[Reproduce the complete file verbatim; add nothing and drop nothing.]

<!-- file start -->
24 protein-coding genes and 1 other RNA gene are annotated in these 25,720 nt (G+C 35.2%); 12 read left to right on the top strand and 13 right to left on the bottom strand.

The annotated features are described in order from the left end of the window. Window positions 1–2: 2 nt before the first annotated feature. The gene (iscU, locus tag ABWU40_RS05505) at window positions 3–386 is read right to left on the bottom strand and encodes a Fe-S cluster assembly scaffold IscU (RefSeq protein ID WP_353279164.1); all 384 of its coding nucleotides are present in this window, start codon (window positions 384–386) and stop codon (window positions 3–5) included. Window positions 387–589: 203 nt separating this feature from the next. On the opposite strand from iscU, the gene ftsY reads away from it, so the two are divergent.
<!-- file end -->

24 protein-coding genes and 1 other RNA gene are annotated in these 25,720 nt (G+C 35.2%); 12 read left to right on the top strand and 13 right to left on the bottom strand.

The annotated features are described in order from the left end of the window. Window positions 1–2: 2 nt before the first annotated feature. The gene (iscU, locus tag ABWU40_RS05505) at window positions 3–386 is read right to left on the bottom strand and encodes a Fe-S cluster assembly scaffold IscU (RefSeq protein ID WP_353279164.1); all 384 of its coding nucleotides are present in this window, start codon (window positions 384–386) and stop codon (window positions 3–5) included. Window positions 387–589: 203 nt separating this feature from the next. On the opposite strand from iscU, the gene ftsY reads away from it, so the two are divergent.